The first study comes from the University of Uppsala. The results of study followed patients for 40 years have finally been released recently.
report that elderly men who, later in life, they begin to have difficulty sleeping are significantly more likely to develop Alzheimer’s than men who do not say they have trouble sleeping.
The second study, conducted in Honolulu , concluded that the lower levels of oxygen in the blood during the night caused by conditions such as apnea sleep are associated with harmful brain changes that seem to lead to Alzheimer’s disease and dementia.
Men in the study of Honolulu who had the lowest levels of oxygen in the blood were four times more likely to show detrimental changes in the brain. The results suggest that deep sleep, or “slow-wave sleep,” is necessary to prevent the loss of brain cells. “Slow wave sleep” is that deep stage of sleep, which is also thought to be important in processing memories.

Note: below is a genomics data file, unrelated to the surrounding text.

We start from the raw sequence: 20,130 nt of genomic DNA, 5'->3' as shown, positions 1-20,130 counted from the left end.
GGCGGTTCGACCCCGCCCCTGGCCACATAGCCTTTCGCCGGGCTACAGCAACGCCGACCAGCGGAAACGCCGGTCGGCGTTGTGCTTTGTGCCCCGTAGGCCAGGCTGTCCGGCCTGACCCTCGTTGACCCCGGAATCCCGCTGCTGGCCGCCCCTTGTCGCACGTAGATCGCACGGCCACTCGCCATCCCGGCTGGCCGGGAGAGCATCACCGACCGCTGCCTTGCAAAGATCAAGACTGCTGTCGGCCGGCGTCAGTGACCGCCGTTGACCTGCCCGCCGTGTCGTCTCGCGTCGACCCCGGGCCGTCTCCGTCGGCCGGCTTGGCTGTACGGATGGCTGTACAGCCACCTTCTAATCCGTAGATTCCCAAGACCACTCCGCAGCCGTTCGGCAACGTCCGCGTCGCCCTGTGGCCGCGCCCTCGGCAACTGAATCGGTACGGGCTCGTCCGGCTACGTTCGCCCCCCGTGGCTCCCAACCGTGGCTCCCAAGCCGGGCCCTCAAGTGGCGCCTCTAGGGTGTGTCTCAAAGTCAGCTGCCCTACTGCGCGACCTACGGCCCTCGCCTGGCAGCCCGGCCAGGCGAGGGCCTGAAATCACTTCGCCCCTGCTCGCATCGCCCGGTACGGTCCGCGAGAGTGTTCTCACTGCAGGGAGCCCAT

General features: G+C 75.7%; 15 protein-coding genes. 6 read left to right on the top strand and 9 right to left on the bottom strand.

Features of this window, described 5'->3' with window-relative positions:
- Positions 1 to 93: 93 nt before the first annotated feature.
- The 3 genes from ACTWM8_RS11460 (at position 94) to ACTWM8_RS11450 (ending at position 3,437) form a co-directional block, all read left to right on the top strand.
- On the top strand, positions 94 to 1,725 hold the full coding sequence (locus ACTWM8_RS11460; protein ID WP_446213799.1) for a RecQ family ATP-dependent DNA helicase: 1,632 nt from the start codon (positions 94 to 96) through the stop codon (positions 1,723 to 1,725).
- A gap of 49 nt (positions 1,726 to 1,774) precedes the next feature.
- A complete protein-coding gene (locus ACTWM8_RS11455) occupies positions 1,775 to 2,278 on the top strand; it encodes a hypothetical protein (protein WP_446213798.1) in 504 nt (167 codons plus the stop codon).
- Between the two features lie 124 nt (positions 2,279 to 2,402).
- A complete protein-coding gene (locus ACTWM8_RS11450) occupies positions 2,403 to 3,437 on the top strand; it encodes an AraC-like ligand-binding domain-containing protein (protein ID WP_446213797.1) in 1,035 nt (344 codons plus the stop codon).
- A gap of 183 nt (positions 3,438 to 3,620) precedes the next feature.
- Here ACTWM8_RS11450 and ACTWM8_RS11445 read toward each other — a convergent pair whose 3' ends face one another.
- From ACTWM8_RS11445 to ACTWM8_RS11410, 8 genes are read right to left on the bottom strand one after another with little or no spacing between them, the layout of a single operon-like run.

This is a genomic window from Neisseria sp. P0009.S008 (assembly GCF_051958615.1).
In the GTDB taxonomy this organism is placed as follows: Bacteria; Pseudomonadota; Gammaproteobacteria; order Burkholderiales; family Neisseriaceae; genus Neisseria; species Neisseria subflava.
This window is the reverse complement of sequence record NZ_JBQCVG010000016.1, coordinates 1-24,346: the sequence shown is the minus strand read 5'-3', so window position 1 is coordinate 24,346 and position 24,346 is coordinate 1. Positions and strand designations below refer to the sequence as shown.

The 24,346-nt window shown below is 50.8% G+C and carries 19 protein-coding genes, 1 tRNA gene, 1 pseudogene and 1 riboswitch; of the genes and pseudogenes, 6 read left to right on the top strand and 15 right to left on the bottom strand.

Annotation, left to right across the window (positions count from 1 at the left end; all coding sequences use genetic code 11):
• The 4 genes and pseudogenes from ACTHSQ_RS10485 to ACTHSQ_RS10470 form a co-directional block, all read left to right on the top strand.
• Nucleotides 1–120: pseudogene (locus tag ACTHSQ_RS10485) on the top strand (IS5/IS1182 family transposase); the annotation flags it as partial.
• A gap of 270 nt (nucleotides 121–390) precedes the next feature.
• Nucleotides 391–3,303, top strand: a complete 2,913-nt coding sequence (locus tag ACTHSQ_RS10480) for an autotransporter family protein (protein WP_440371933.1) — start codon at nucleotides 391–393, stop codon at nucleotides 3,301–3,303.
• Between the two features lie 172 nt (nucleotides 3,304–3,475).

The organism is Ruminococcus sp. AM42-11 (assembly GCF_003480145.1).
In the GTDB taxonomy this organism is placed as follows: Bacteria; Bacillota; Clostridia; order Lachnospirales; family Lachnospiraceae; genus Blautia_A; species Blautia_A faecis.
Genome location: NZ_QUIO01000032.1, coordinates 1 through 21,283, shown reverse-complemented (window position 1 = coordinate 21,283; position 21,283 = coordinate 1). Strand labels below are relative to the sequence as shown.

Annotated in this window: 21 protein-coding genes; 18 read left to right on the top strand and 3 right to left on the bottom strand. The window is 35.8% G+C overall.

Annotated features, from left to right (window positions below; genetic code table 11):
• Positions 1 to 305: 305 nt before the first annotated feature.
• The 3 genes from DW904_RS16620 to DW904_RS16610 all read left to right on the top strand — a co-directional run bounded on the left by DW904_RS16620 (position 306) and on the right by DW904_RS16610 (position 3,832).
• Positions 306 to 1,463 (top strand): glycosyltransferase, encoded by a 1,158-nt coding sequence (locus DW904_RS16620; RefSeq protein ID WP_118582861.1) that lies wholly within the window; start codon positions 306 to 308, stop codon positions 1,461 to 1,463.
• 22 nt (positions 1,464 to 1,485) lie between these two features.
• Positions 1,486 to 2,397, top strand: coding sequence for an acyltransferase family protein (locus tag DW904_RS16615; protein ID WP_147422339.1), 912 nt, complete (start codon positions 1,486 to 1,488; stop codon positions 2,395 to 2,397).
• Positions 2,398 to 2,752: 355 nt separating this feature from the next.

While reseachers are still unsure about the cause of the low oxygen levels, low levels of oxygen in the blood and reduced slow wave sleep seem to contribute to the processes that lead to cognitive decline . More studies are needed, but if you have trouble sleeping, getting treatment may be more important than previously thought.
Gelber one of the researchers, argues that, for people with sleep apnea using a machine of continuous positive pressure airway (CPAP) can improve cognition, even after dementia has developed.
Keith Fargo, director of scientific programs and outreach of the Alzheimer’s Association in Chicago, says that if you have trouble sleeping, getting treatment of sleep may reveal that “Their cognitive problems are not related to dementia at all. ”